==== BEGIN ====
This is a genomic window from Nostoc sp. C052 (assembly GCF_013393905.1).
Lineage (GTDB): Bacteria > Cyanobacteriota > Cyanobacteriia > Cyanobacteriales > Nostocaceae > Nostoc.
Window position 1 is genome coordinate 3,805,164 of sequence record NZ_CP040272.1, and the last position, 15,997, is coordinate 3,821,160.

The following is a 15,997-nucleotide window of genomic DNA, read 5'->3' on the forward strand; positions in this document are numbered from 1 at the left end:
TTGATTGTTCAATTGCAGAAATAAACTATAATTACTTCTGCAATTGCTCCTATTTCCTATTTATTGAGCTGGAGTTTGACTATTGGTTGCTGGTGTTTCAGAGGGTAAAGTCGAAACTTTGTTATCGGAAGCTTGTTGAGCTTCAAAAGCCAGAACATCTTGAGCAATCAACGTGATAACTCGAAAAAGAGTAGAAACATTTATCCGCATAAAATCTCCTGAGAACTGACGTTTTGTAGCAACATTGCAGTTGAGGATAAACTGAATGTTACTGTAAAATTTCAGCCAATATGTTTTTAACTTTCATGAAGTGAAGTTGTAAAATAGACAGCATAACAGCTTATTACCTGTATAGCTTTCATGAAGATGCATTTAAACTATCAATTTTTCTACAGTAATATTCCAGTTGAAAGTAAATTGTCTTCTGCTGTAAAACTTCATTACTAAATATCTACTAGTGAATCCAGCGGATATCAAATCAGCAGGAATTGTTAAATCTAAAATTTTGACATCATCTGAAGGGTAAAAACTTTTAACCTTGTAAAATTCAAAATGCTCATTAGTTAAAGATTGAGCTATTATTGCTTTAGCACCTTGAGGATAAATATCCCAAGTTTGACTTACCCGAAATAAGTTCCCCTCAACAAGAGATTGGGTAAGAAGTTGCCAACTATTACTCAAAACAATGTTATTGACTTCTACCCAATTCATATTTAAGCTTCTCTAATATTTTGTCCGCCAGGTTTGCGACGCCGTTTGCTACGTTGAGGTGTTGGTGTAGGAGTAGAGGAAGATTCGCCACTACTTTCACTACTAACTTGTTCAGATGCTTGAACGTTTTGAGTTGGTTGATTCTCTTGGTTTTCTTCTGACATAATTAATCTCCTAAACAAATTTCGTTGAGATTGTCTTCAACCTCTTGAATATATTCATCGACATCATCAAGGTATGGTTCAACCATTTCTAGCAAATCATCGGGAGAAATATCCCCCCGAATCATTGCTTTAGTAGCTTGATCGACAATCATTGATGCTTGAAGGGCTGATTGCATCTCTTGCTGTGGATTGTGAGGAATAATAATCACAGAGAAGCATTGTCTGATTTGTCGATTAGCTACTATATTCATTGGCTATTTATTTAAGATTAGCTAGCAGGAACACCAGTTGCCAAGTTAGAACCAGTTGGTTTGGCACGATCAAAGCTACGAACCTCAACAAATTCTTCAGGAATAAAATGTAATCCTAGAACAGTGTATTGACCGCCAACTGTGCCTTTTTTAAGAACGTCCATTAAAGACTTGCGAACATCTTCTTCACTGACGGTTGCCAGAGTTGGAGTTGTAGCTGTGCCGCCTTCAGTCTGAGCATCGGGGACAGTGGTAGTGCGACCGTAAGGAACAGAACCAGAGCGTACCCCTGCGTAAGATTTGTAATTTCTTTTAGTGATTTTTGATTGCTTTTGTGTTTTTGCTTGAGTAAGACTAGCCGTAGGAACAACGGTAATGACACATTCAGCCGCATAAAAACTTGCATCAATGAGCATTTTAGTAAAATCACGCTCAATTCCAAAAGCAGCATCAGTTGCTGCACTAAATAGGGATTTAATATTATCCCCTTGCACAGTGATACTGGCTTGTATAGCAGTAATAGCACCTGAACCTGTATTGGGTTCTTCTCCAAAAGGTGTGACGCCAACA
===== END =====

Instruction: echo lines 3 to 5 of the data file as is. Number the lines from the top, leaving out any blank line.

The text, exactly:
Window position 1 is genome coordinate 3,805,164 of sequence record NZ_CP040272.1, and the last position, 15,997, is coordinate 3,821,160.

The following is a 15,997-nucleotide window of genomic DNA, read 5'->3' on the forward strand; positions in this document are numbered from 1 at the left end:
TTGATTGTTCAATTGCAGAAATAAACTATAATTACTTCTGCAATTGCTCCTATTTCCTATTTATTGAGCTGGAGTTTGACTATTGGTTGCTGGTGTTTCAGAGGGTAAAGTCGAAACTTTGTTATCGGAAGCTTGTTGAGCTTCAAAAGCCAGAACATCTTGAGCAATCAACGTGATAACTCGAAAAAGAGTAGAAACATTTATCCGCATAAAATCTCCTGAGAACTGACGTTTTGTAGCAACATTGCAGTTGAGGATAAACTGAATGTTACTGTAAAATTTCAGCCAATATGTTTTTAACTTTCATGAAGTGAAGTTGTAAAATAGACAGCATAACAGCTTATTACCTGTATAGCTTTCATGAAGATGCATTTAAACTATCAATTTTTCTACAGTAATATTCCAGTTGAAAGTAAATTGTCTTCTGCTGTAAAACTTCATTACTAAATATCTACTAGTGAATCCAGCGGATATCAAATCAGCAGGAATTGTTAAATCTAAAATTTTGACATCATCTGAAGGGTAAAAACTTTTAACCTTGTAAAATTCAAAATGCTCATTAGTTAAAGATTGAGCTATTATTGCTTTAGCACCTTGAGGATAAATATCCCAAGTTTGACTTACCCGAAATAAGTTCCCCTCAACAAGAGATTGGGTAAGAAGTTGCCAACTATTACTCAAAACAATGTTATTGACTTCTACCCAATTCATATTTAAGCTTCTCTAATATTTTGTCCGCCAGGTTTGCGACGCCGTTTGCTACGTTGAGGTGTTGGTGTAGGAGTAGAGGAAGATTCGCCACTACTTTCACTACTAACTTGTTCAGATGCTTGAACGTTTTGAGTTGGTTGATTCTCTTGGTTTTCTTCTGACATAATTAATCTCCTAAACAAATTTCGTTGAGATTGTCTTCAACCTCTTGAATATATTCATCGACATCATCAAGGTATGGTTCAACCATTTCTAGCAAATCATCGGGAGAAATATCCCCCCGAATCATTGCTTTAGTAGCTTGATCGACAATCATTGATGCTTGAAGGGCTGATTGCATCTCTTGCTGTGGATTGTGAGGAATAATAATCACAGAGAAGCATTGTCTGATTTGTCGATTAGCTACTATATTCATTGGCTATTTATTTAAGATTAGCTAGCAGGAACACCAGTTGCCAAGTTAGAACCAGTTGGTTTGGCACGATCAAAGCTACGAACCTCAACAAATTCTTCAGGAATAAAATGTAATCCTAGAACAGTGTATTGACCGCCAACTGTGCCTTTTTTAAGAACGTCCATTAAAGACTTGCGAACATCTTCTTCACTGACGGTTGCCAGAGTTGGAGTTGTAGCTGTGCCGCCTTCAGTCTGAGCATCGGGGACAGTGGTAGTGCGACCGTAAGGAACAGAACCAGAGCGTACCCCTGCGTAAGATTTGTAATTTCTTTTAGTGATTTTTGATTGCTTTTGTGTTTTTGCTTGAGTAAGACTAGCCGTAGGAACAACGGTAATGACACATTCAGCCGCATAAAAACTTGCATCAATGAGCATTTTAGTAAAATCACGCTCAATTCCAAAAGCAGCATCAGTTGCTGCACTAAATAGGGATTTAATATTATCCCCTTGCACAGTGATACTGGCTTGTATAGCAGTAATAGCACCTGAACCTGTATTGGGTTCTTCTCCAAAAGGTGTGACGCCAACA